Jump to content

Did someone forget to button up the cowling....?


Recommended Posts

Guest Maj Millard

The engine cowl latches on the Beaver can be a bit tricky...only two either side. Need to be tensioned/ adjusted properly and lock wired . Won't come undone if done properly.

 

 

Link to comment
Share on other sites

Need to be tensioned/ adjusted properly and lock wired .

G`Day Ross,I`ve never seen cowl latches on that type of aircraft.... Dose the lock wire allow the cowl to be opened for a pre-flight inspection, or, do they just take it for granted that everything`s ok because the LAME takes care of it?

 

Not saying the pilot did anything wrong?

 

Frank.

 

 

Link to comment
Share on other sites

Guest Maj Millard

Frank, being a radial you can view most of the engine from the front during preflight. To view the components at the rear of the engine there are two side panels that give you access to magnetos, starter, carb, oil and fuel lines for a visual. The engine oil tank is actually accessible from the cockpit and can even be topped up in flight if necessary. ( lower left fill cap - passengers side).Its a dry sump engine.

 

The two main cowls on the Beaver ( top and bottom) form a speed or Townend ring, ( the Yanks call it a NACA ring) and are important for providing adequet cooling to the tops of the cylinders. They were a huge step foward when developed allowing better engine cooling and more streamlined aircraft hence greater speed/ lower drag. They are quite heavy, and not designed to be taken off regularly, ( Its a two man job). The four latches that hold the two sections are steel and adjustable, but very advisable to also lock wire them closed lest they release because of vibration / engine shake. Not hard to lock wire them at all once you know how.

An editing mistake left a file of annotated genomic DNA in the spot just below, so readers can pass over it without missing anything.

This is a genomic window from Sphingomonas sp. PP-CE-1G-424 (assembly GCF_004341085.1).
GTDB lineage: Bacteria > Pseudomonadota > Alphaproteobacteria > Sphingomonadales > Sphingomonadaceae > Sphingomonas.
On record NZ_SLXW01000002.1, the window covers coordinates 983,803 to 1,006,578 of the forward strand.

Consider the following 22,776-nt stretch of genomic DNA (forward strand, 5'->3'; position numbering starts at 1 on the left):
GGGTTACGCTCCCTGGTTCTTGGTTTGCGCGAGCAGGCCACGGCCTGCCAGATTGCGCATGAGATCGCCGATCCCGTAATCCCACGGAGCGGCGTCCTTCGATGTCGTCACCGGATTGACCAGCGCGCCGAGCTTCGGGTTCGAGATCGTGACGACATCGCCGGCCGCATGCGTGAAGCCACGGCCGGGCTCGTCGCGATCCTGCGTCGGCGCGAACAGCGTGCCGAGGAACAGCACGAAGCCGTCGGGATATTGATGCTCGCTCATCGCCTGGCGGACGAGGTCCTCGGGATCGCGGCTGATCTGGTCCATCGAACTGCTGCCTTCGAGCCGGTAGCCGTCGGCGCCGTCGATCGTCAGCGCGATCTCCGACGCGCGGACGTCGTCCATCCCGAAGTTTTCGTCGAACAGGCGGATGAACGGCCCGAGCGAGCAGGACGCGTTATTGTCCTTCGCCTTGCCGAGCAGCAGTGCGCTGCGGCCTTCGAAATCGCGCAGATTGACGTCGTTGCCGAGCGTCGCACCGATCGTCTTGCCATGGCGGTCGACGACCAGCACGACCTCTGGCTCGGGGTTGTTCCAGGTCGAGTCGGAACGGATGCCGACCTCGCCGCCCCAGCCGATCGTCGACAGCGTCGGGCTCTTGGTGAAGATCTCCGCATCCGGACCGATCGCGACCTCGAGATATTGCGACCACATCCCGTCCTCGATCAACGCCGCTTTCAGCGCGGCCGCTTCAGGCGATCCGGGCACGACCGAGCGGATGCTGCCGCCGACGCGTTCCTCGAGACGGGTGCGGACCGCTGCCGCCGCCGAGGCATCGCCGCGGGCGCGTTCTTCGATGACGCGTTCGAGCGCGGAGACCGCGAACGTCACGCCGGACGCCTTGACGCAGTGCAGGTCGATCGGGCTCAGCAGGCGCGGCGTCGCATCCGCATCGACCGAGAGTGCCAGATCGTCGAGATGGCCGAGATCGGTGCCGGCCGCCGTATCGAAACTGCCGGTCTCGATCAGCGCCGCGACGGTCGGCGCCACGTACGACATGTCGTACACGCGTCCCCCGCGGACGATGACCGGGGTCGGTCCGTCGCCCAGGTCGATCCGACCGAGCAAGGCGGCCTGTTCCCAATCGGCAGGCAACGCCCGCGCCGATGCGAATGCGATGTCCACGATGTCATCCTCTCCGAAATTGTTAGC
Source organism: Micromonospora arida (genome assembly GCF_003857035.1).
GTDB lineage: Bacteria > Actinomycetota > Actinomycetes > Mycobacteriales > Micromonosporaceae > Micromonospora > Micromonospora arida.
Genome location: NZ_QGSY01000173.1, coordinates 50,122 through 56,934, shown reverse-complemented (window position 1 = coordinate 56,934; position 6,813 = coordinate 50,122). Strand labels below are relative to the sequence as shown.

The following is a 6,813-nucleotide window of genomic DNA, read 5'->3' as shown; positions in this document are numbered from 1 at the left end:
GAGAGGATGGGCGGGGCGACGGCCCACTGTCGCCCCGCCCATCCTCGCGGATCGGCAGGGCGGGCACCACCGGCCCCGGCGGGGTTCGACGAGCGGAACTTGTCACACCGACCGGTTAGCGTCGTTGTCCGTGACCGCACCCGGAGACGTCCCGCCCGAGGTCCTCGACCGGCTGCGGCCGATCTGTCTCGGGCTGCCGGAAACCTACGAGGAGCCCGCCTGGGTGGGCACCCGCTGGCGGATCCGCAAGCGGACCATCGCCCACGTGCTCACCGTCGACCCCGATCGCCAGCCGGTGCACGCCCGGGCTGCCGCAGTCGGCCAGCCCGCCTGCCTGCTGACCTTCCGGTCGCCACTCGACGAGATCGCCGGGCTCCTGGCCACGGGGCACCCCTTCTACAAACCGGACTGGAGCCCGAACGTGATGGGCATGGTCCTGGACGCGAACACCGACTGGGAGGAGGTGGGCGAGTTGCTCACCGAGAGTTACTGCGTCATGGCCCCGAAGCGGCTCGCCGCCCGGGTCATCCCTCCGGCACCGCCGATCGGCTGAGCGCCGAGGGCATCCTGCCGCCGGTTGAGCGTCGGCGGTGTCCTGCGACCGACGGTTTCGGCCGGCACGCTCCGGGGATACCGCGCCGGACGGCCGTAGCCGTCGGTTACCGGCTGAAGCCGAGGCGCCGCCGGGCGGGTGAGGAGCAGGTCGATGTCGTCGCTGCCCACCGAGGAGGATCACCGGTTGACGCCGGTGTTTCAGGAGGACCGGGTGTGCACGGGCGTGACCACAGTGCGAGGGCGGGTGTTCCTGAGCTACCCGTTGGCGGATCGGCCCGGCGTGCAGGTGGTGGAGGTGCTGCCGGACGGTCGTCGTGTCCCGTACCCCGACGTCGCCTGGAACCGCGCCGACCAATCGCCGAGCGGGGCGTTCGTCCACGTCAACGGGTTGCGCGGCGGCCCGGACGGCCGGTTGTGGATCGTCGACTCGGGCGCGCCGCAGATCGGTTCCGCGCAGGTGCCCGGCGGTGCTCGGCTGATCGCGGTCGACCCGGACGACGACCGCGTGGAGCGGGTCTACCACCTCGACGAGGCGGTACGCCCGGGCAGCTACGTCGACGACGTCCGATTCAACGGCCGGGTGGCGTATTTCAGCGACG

I remember one of the big WACO biplanes flown by the late Jimmy Franklin loosing an engine cowl during an aerobatic display at the Reno Air Races one year. Lucky it didn't get caught in the wing wires or damage something important as it departed. The FAA on site were not impressed !...

 

 

Link to comment
Share on other sites

Yeah I'd hold off blaming the pilot for this one for now at least (though even the best of us can make a one-off mistake). Engine cowls are a pain, and the more access you grant the pilot to what's behind the cowls, the more of a pain they are.

 

My radial has top and bottom cowls too, but they're screwed on with about 60 machine screws. They'll never come off or loose in flight, but the flipside is that it takes 20 minutes to get them off if you need to look at something (except the oil filler/dipstick or the air valve, which is through a hatch).

 

 

Link to comment
Share on other sites

Guest Maj Millard

Look quite frankly I'd be surprised if the pilot had anything to do with the latching of theses cowls either, generally they are fitted by two mechanics, and I wouldn't trust those latches even properly adjusted without them being lock wired secured.

 

The cowls aren't attached to the engine cylinders in anyway, they just sit in metal saddles with a rubber buffer, which make the four latches very important in keeping them together and in place.

 

 

Link to comment
Share on other sites

Create an account or sign in to comment

You need to be a member in order to leave a comment

Create an account

Sign up for a new account in our community. It's easy!

Register a new account

Sign in

Already have an account? Sign in here.

Sign In Now
 Share

×
×
  • Create New...